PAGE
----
Children at Kay Rowe Nursery School in Forest Gate, east London have spent five months designing, planning and building a wooden house in their outdoor area.
Trainee teacher Rabia Rahman suggested embarking on a long-term woodwork project in order to encourage a child, who is selectively mute and has a hearing impairment, to become more involved in activities and with his peers. She knew that he was physically able and interested in construction and hoped he would be motivated by the project. What she didn’t anticipate was that the nursery children – inspired by reading the Three Little Pigs and watching a neighbouring house extension – would decide on such a large-scale endeavour.
Ms Rahman had no previous woodwork experience so she learnt on the job alongside the children as they got a basic wooden play house concept from YouTube and adapted it to meet their abilities and design specifications.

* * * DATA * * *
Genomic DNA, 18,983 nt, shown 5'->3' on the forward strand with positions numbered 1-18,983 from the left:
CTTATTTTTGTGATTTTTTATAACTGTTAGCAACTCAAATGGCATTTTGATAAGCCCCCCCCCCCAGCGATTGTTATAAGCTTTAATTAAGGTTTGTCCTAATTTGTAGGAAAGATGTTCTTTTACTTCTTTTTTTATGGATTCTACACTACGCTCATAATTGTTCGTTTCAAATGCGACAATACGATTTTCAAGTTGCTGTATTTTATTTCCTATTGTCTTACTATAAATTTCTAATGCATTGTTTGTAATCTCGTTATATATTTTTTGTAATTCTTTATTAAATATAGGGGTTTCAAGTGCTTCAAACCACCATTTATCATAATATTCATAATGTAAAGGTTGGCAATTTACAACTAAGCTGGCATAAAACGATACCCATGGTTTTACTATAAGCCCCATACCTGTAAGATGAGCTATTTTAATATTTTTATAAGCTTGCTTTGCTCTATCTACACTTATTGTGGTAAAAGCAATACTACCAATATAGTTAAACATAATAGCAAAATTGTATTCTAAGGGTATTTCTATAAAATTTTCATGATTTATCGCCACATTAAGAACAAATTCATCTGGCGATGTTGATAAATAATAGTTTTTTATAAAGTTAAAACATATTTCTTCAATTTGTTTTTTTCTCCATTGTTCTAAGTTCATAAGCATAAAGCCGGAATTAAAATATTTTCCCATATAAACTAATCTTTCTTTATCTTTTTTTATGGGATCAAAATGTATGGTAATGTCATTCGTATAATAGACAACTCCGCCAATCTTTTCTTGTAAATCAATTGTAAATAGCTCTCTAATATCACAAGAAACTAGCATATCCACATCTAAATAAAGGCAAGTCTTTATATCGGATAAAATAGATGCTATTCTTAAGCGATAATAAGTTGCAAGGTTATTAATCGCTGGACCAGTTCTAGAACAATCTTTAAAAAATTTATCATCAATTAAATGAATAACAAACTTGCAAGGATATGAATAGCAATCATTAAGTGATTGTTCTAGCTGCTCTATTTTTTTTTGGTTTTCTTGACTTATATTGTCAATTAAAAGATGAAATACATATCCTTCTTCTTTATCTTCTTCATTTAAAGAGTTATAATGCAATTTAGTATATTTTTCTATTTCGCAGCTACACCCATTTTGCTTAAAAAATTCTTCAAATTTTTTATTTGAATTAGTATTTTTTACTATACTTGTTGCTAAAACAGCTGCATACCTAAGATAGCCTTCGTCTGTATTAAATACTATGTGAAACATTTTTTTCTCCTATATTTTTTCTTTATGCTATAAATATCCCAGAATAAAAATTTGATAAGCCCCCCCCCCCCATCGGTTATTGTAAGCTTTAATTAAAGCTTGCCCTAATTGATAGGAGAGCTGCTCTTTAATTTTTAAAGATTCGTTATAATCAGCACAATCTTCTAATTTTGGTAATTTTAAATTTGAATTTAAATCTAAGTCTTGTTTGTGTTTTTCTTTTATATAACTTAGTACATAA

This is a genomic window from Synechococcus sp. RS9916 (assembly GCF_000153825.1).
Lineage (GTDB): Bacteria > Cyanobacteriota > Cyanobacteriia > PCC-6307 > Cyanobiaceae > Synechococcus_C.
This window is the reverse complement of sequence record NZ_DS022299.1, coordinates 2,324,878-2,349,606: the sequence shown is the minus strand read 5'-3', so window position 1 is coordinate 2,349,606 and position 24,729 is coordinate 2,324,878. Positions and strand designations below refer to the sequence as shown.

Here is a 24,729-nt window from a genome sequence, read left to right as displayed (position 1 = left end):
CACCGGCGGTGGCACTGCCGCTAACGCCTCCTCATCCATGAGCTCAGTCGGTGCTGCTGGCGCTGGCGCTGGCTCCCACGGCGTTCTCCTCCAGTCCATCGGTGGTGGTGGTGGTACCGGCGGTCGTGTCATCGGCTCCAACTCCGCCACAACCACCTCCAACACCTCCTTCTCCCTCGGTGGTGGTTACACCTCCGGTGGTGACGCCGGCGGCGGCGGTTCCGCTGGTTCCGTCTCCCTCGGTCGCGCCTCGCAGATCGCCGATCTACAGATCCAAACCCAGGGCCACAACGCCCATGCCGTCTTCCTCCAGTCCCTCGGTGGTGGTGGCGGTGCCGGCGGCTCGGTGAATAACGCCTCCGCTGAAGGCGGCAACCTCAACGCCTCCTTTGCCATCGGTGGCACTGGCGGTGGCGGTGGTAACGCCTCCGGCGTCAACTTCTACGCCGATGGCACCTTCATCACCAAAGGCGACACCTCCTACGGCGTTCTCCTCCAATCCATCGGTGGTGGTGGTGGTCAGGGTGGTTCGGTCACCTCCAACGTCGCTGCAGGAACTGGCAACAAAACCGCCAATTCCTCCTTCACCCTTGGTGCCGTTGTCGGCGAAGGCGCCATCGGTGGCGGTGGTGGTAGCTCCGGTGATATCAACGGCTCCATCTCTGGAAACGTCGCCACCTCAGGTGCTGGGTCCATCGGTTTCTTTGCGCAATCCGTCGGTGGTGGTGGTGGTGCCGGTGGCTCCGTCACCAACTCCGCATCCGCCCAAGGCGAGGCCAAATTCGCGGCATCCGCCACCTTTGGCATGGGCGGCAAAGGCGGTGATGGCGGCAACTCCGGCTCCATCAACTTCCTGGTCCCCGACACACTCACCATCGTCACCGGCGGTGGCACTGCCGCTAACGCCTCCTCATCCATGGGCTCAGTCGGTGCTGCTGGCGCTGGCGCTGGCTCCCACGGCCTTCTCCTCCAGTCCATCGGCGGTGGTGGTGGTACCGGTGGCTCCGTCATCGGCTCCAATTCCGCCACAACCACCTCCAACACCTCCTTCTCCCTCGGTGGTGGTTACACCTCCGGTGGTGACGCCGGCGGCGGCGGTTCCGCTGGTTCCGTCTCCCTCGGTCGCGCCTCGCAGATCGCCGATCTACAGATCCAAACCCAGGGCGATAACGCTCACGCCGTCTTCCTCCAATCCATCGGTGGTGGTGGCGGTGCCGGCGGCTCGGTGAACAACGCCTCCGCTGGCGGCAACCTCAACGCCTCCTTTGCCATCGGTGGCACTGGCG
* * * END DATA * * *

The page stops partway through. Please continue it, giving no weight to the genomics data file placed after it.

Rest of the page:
‘Many of our children have limited experiences outside home and are living, in many cases, in cramped accommodation. This project has grabbed their imaginations and allowed them to be more self-confident as they have all developed skills and shared them with their peers,’ says deputy head teacher Sarah Porter.
‘The children have been involved in every step. They have developed confidence in using tools and it’s enabled them to see a design become real. It has involved learning across the whole EYFS and been really exciting.’
The housebuild was an open-ended activity so that children could take part in the areas that interested them, stay as long as they liked working on the house and return to it whenever they wanted. Children aged from two to five participated, with those from the attached Children’s Centre also joining in with their parents.
‘We are trying to equip children for the future by fostering creative thinking and problem-solving skills in them. We keep things open-ended so that children can foster their imagination and creativity,’ says Ms Rahman.